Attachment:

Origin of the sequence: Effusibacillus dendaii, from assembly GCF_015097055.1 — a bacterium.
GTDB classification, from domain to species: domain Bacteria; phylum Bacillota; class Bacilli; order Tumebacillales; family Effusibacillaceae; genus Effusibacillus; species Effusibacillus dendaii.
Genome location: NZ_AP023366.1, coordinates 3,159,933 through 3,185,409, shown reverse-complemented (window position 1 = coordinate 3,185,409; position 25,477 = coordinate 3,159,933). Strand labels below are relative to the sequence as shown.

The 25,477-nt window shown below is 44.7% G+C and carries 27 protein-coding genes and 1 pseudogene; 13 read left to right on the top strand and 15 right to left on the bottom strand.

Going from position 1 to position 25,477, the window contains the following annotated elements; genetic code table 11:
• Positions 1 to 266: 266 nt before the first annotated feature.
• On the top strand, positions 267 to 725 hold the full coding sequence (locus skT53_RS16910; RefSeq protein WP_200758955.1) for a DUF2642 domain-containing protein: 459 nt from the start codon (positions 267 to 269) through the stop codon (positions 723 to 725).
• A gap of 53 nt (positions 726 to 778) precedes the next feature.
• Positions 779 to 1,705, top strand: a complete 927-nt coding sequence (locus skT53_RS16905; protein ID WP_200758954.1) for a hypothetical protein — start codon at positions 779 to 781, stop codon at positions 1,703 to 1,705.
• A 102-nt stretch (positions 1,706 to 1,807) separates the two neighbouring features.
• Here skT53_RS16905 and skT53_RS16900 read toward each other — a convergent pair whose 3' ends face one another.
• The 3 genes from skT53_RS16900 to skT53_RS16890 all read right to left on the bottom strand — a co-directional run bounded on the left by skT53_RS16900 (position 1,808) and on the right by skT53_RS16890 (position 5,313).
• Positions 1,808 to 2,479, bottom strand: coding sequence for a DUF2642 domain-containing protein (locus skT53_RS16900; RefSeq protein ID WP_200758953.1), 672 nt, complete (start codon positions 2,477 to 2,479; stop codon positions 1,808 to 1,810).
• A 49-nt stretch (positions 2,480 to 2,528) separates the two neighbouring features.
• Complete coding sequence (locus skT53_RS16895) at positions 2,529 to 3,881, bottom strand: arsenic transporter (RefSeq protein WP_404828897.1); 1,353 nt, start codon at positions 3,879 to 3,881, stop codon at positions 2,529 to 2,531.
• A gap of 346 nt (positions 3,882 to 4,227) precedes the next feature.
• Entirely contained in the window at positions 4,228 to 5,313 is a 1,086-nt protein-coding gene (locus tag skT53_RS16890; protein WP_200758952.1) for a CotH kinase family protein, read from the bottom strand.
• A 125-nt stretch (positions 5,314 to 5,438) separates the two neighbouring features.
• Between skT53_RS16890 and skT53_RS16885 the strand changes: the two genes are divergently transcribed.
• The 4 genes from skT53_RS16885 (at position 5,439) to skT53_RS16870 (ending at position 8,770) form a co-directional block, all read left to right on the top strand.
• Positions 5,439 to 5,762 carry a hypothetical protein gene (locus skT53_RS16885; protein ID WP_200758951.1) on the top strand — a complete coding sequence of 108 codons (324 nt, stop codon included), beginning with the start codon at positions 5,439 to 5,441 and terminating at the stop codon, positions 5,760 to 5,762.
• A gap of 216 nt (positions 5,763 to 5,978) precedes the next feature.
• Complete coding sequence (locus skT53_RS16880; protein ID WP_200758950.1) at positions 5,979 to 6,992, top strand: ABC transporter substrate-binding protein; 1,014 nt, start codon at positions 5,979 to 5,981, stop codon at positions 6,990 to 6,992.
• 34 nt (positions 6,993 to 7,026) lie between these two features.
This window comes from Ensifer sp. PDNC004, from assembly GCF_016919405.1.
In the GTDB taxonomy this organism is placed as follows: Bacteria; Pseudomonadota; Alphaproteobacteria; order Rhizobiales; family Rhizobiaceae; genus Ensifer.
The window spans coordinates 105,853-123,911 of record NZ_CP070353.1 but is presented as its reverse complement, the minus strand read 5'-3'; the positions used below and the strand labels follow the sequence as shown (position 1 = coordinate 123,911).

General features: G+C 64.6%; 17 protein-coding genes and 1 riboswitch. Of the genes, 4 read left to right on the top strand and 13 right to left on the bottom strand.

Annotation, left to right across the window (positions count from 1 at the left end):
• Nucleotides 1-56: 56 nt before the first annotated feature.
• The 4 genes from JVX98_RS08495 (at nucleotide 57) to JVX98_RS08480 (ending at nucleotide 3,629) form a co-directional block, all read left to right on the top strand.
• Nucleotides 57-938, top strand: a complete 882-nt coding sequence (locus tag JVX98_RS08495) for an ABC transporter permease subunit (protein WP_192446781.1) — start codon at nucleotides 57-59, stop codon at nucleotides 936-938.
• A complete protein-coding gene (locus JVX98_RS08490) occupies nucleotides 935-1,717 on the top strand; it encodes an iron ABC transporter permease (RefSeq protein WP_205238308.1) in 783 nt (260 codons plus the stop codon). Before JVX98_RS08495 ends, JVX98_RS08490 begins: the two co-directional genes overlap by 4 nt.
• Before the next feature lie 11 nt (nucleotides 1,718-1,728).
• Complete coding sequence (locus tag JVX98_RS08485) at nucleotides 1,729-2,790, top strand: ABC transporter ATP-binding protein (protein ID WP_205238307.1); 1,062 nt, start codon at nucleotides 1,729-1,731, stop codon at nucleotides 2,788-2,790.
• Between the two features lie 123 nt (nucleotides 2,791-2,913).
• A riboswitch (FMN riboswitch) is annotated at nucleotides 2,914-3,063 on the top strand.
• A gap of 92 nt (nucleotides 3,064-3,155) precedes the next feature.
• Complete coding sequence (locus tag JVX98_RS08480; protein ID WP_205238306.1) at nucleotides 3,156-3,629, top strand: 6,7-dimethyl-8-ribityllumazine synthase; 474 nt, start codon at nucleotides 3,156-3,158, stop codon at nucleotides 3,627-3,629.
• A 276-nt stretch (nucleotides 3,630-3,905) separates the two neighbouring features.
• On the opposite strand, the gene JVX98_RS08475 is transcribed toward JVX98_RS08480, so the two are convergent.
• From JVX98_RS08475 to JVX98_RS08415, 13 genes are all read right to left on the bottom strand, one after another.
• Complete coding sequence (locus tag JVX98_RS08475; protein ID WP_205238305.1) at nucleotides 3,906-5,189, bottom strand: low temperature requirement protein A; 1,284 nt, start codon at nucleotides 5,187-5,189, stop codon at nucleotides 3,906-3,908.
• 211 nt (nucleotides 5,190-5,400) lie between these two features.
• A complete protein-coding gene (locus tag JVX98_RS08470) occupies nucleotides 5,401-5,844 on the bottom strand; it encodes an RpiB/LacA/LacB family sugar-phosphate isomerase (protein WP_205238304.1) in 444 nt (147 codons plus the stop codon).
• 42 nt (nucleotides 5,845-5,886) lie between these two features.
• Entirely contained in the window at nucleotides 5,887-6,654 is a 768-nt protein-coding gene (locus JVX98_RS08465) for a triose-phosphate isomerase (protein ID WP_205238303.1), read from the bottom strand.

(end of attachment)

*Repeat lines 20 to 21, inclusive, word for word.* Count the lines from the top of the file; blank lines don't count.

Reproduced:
• The 4 genes from skT53_RS16885 (at position 5,439) to skT53_RS16870 (ending at position 8,770) form a co-directional block, all read left to right on the top strand.
• Positions 5,439 to 5,762 carry a hypothetical protein gene (locus skT53_RS16885; protein ID WP_200758951.1) on the top strand — a complete coding sequence of 108 codons (324 nt, stop codon included), beginning with the start codon at positions 5,439 to 5,441 and terminating at the stop codon, positions 5,760 to 5,762.